I walked out of the :ENT department and over to Cytology. I went to reception and asked for Kay. I must have appeared very upset to the receptionist as she stared at me and then she tried to contact Kay. She was eventually located and appeared at the reception. I must have appeared very dejected as I could see the fear in her eyes. “He said I probably have cancer,” I blurted out. Really, Kay replied. Would you like me to take some time off to be with you? Yes, I said that would be great. Kay went to her boss and requested to go home early which was granted.
We went to the promenade in Salthill and sat down. I stared out at Galway Bay. It was one of those nice fine sunny days There was not a puff of wind. There were a few yachts in the bay. The beach was full of families enjoying picnics with children playing football and tennis. I began to watch those walking on the prom. I was saying to myself “I wonder if any of them have cancer”.
Thoughts turned to the plans I had yet to achieve. I was in the middle of reading for a master’s degree in law. Would I live long enough to see it completed? And what about my job as an educator. I knew that at least for the next year I would be unable to lecture. I had been told that I would lose my voice completely for some time. I saw a young man with a cigarette in his mouth. I said to myself, “What kind of an eejit is he”? Does he not know that cigarettes can give you cancer? 0, did I say that the doctor said that it Was probably my early years of smoking that caused the cancer. I was sitting watching in silence for about fifteen minutes with all these thoughts swimming through my brain. Suddenly, I broke the silence. Kay, I said, would you be able to manage without me? I was now being at my melodramatic best. I had raced away to the conclusion that my death was imminent. Kay, being of a more rational mind told me not to be so silly. Of course, I was in no imminent danger of dying, she reassured me. She added for good measure that I might even outlive her. This cheered me up a bit but I couldn’t get it out of my mind that my life was ruined. We decided that we would go for lunch to the Galleon, a nice little restaurant closely. We selected a table near the window where we could. eat our lunch while watching the passersby. We both had the beef and we skipped both the starter and the desert. Not surprising, the beef did not taste its usual self. It must be the medical news.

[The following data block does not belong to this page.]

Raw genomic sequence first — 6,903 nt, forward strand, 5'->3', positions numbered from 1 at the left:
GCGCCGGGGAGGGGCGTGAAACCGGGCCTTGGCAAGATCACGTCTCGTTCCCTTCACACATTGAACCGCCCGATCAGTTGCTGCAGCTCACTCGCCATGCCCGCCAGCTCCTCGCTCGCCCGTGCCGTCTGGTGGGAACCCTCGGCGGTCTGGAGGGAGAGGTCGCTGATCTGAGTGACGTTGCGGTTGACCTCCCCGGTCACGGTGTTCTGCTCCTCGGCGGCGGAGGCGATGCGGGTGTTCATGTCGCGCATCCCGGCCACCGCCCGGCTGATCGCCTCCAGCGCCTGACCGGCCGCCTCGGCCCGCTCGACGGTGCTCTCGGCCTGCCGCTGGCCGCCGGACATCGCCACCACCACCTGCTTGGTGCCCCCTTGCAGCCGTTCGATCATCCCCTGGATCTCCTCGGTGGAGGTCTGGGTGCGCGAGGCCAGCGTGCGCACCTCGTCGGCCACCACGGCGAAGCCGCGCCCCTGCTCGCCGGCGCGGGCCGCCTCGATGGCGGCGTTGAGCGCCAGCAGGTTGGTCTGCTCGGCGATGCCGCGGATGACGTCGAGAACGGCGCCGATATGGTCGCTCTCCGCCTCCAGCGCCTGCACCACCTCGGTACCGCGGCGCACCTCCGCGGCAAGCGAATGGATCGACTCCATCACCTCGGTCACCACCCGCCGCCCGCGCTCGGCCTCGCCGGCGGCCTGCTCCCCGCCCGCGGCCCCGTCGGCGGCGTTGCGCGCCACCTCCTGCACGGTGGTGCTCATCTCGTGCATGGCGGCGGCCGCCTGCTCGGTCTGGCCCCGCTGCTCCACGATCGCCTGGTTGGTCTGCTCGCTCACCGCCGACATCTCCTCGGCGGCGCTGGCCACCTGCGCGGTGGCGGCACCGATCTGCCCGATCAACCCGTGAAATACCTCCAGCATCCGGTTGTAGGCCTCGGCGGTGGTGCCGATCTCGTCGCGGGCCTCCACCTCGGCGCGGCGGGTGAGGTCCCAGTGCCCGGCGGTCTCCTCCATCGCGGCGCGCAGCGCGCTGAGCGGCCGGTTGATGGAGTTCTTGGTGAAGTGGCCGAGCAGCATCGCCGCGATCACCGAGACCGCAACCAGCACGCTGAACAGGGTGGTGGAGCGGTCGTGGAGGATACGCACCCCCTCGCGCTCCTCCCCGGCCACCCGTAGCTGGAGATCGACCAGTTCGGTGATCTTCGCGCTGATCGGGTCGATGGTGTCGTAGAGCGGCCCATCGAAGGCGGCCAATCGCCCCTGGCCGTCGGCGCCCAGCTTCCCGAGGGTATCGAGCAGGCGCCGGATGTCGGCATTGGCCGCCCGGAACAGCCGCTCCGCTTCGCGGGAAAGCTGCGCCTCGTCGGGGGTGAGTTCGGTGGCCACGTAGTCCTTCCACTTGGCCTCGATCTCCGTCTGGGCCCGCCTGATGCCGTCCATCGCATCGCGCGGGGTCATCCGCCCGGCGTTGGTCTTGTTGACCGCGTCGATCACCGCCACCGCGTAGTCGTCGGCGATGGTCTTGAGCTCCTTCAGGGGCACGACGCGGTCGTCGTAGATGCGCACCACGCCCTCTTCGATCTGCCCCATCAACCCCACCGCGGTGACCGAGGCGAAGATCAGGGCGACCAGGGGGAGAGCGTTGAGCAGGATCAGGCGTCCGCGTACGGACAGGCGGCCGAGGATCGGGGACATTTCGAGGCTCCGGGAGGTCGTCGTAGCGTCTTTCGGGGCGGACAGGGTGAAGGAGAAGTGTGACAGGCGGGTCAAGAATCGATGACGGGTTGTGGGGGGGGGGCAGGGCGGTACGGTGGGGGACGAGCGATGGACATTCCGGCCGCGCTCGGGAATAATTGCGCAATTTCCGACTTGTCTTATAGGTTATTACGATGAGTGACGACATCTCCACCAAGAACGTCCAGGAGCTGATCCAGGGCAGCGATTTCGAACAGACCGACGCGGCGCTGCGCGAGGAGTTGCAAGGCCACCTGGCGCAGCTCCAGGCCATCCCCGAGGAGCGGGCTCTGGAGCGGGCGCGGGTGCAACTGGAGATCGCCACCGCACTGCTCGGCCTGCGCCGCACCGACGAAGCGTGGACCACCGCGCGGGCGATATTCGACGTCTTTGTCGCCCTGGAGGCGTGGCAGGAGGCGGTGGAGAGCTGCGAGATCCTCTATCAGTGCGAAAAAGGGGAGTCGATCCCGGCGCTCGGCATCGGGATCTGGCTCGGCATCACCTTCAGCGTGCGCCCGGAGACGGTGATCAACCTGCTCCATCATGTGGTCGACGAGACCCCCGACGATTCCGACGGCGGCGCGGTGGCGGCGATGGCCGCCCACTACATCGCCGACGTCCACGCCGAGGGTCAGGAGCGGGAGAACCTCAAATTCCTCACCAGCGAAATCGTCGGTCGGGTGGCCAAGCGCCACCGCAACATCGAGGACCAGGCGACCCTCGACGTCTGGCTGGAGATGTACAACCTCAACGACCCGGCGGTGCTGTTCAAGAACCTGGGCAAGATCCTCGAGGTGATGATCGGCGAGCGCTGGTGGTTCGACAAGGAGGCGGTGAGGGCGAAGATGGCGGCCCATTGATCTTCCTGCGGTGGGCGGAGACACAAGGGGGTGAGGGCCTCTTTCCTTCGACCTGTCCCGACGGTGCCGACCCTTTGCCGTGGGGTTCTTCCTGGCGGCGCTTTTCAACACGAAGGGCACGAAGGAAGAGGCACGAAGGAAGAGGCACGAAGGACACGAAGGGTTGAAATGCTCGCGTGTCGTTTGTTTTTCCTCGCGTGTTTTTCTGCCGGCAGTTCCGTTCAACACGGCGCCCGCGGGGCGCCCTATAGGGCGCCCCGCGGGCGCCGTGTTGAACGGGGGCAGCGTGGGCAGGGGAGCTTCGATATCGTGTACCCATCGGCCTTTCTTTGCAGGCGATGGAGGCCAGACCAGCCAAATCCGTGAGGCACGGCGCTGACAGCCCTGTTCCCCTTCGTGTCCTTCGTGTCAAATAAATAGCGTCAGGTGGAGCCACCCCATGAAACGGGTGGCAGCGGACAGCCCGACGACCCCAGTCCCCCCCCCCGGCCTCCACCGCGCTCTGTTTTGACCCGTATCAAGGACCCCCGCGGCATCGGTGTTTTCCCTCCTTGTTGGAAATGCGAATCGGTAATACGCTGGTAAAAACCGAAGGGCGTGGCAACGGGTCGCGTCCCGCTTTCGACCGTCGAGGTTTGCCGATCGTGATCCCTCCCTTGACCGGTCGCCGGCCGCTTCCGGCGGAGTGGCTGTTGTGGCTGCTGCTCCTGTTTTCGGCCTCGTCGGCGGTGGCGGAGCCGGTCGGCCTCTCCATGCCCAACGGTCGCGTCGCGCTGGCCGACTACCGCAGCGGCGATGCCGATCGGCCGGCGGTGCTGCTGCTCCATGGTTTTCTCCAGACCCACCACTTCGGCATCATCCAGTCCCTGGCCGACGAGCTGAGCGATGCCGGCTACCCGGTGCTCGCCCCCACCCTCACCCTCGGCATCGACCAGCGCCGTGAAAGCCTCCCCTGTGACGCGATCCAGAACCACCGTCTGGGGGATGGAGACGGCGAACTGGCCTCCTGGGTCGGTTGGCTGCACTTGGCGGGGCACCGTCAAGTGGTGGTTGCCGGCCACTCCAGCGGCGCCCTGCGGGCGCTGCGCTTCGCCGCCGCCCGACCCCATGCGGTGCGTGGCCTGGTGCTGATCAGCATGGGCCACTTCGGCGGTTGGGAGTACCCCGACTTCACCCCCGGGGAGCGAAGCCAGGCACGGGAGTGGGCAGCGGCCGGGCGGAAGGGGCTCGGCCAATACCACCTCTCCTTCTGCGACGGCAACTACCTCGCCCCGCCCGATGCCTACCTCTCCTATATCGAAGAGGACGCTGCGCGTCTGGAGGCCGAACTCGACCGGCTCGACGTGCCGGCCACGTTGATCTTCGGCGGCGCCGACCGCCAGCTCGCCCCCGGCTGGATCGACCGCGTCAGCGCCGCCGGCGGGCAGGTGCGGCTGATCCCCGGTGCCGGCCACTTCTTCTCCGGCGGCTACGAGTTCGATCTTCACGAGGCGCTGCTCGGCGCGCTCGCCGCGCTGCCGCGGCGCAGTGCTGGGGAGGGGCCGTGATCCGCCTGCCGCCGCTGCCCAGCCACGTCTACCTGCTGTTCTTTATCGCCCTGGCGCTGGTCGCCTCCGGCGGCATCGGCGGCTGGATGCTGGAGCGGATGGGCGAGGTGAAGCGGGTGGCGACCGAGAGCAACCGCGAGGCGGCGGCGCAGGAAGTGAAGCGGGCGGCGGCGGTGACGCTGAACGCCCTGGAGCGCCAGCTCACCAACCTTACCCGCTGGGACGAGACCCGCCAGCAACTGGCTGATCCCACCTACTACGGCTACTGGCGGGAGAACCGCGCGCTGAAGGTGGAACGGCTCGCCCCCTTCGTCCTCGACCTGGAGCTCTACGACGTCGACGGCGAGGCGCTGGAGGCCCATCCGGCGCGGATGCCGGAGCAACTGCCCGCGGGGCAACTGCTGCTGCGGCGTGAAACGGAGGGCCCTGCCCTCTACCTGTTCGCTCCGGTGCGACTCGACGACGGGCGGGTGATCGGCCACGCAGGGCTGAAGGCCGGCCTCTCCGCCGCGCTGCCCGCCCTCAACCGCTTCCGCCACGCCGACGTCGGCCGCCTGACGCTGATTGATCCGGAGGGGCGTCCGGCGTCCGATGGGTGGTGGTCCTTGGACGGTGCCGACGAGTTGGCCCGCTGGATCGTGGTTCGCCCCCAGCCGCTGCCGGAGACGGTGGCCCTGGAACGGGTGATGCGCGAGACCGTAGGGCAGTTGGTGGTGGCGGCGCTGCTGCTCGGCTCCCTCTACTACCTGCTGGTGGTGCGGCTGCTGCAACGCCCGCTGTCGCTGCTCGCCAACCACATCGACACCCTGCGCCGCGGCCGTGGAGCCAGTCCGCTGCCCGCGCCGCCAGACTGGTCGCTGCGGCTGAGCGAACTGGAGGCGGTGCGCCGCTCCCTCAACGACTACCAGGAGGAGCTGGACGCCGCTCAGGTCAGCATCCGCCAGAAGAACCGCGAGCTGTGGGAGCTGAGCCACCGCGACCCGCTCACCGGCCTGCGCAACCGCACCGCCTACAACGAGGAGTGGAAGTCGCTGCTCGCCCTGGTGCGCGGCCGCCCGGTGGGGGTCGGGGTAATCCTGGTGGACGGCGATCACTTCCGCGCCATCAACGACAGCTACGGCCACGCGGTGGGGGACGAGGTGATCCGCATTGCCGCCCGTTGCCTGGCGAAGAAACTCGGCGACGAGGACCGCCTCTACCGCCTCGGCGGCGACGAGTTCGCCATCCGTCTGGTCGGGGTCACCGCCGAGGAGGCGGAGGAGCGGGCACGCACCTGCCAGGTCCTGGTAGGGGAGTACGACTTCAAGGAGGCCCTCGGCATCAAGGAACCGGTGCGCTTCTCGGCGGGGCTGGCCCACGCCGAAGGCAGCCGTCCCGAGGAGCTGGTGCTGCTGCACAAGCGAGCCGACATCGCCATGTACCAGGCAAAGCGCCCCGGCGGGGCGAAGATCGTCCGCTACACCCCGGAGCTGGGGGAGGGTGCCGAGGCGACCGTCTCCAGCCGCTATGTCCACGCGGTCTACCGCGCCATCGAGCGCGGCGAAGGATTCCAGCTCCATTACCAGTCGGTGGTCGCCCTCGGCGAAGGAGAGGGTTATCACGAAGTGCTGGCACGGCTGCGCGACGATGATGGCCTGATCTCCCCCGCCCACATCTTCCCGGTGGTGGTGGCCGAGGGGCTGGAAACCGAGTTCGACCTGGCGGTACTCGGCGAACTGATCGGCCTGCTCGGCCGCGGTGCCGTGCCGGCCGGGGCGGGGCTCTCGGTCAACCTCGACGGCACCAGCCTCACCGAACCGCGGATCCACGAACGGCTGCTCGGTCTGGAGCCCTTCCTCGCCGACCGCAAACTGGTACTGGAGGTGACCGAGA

I spent most of the lunchtime looking at the people out in the street. I was now acquiring a second life threatening disease. I was beginning to wallow in self¬pity. Looking at all these people walking in the street, I kept asking, why me, why me. Why was it that I got diabetes and now cancer? Life is not fair. It was only a matter of time before I asked the ultimate question. Why did God do this to me? Especially seeing that I have been most attentive to my religious duties. Perhaps God does not really exist after all. It is only a fictional character like Santa Claus and’the Abominable Snowman.

Journal Comments

  • Rusty  Gladdish
desktop tablet-landscape content-width tablet-portrait workstream-4-across phone-landscape phone-portrait
desktop tablet-landscape content-width tablet-portrait workstream-4-across phone-landscape phone-portrait